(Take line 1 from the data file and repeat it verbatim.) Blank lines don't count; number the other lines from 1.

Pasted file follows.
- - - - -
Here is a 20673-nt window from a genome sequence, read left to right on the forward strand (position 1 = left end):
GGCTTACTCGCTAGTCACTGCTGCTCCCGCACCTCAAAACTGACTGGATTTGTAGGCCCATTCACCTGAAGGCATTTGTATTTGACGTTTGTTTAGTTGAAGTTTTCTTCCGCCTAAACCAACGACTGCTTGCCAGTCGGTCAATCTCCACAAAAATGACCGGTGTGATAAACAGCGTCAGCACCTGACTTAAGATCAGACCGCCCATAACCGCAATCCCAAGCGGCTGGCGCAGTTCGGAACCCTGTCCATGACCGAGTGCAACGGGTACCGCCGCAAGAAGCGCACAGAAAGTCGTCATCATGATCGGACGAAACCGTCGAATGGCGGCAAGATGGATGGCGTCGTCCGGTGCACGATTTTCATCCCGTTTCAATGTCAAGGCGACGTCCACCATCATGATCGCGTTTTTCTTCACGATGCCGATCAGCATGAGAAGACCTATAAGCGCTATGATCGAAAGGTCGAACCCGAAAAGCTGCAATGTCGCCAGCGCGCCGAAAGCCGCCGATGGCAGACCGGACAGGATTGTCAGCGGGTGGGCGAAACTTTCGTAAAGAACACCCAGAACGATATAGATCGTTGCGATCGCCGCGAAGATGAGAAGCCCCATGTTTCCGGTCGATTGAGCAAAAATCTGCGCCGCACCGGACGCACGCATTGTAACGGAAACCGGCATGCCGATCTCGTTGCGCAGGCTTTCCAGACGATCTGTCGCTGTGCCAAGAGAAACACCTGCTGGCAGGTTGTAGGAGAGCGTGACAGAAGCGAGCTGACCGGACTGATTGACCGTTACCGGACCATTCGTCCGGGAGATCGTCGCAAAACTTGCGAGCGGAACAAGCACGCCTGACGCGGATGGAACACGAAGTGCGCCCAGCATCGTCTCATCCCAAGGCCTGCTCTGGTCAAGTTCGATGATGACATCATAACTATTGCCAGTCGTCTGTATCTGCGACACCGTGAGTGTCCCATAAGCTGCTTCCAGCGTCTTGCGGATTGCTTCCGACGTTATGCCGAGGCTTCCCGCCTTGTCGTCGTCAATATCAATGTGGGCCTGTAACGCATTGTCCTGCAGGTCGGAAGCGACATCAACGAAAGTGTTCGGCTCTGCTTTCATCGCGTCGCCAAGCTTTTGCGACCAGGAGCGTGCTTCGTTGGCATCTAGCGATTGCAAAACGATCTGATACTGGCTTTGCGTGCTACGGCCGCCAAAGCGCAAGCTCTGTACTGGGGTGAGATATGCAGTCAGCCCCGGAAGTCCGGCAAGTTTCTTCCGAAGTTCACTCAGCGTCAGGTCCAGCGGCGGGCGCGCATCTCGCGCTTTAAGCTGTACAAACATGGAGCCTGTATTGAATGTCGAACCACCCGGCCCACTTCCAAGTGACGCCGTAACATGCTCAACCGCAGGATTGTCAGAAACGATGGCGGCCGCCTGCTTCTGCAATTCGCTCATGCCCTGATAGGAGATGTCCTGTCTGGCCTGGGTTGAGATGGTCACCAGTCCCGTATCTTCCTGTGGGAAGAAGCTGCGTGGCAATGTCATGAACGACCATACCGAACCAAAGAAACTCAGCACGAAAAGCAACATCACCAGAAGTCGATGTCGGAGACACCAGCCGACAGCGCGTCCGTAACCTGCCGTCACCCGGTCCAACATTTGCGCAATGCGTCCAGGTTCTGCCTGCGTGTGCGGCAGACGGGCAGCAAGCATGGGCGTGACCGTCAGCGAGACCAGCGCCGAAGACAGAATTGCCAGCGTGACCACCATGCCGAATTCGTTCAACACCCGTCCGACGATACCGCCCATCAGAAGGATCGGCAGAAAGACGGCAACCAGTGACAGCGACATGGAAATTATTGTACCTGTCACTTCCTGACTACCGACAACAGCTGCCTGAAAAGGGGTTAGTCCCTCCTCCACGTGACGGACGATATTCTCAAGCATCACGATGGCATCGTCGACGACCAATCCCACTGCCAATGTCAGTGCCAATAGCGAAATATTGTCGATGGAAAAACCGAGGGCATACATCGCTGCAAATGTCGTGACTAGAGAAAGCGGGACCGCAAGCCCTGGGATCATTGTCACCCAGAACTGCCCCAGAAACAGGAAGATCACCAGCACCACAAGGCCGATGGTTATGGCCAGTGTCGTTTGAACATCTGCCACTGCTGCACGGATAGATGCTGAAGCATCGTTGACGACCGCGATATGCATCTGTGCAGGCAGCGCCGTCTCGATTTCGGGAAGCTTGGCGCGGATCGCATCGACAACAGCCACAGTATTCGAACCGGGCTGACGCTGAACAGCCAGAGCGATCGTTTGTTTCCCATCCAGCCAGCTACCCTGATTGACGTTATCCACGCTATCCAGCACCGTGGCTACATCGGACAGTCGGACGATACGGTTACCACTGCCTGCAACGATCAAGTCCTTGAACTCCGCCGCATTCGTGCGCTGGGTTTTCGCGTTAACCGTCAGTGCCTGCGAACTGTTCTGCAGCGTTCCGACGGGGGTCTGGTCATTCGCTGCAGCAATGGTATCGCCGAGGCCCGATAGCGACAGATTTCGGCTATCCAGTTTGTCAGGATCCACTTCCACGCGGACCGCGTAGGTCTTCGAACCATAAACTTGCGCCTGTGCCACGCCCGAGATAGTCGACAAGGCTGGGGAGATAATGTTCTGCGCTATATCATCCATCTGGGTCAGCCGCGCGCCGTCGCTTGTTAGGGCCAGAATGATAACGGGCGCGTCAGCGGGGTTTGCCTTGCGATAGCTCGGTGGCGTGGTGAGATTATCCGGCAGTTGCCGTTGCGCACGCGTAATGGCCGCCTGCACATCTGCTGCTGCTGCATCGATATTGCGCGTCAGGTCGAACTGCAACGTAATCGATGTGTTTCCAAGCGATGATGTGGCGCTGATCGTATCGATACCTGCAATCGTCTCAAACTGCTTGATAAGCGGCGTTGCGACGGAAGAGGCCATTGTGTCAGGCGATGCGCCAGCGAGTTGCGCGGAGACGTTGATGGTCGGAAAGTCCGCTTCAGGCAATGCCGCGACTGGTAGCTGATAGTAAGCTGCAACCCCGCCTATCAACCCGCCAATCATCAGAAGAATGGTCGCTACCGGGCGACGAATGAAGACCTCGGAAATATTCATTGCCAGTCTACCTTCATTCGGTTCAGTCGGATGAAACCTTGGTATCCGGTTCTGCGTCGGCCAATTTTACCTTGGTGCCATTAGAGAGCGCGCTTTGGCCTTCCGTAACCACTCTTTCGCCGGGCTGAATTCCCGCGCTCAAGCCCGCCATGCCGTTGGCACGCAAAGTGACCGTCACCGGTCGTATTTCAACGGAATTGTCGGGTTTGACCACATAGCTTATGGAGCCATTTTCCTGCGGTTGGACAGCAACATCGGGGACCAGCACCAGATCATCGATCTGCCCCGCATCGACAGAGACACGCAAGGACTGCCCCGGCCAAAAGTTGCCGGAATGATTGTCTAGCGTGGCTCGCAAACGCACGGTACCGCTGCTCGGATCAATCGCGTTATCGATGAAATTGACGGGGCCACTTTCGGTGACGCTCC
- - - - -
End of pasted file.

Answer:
Here is a 20673-nt window from a genome sequence, read left to right on the forward strand (position 1 = left end):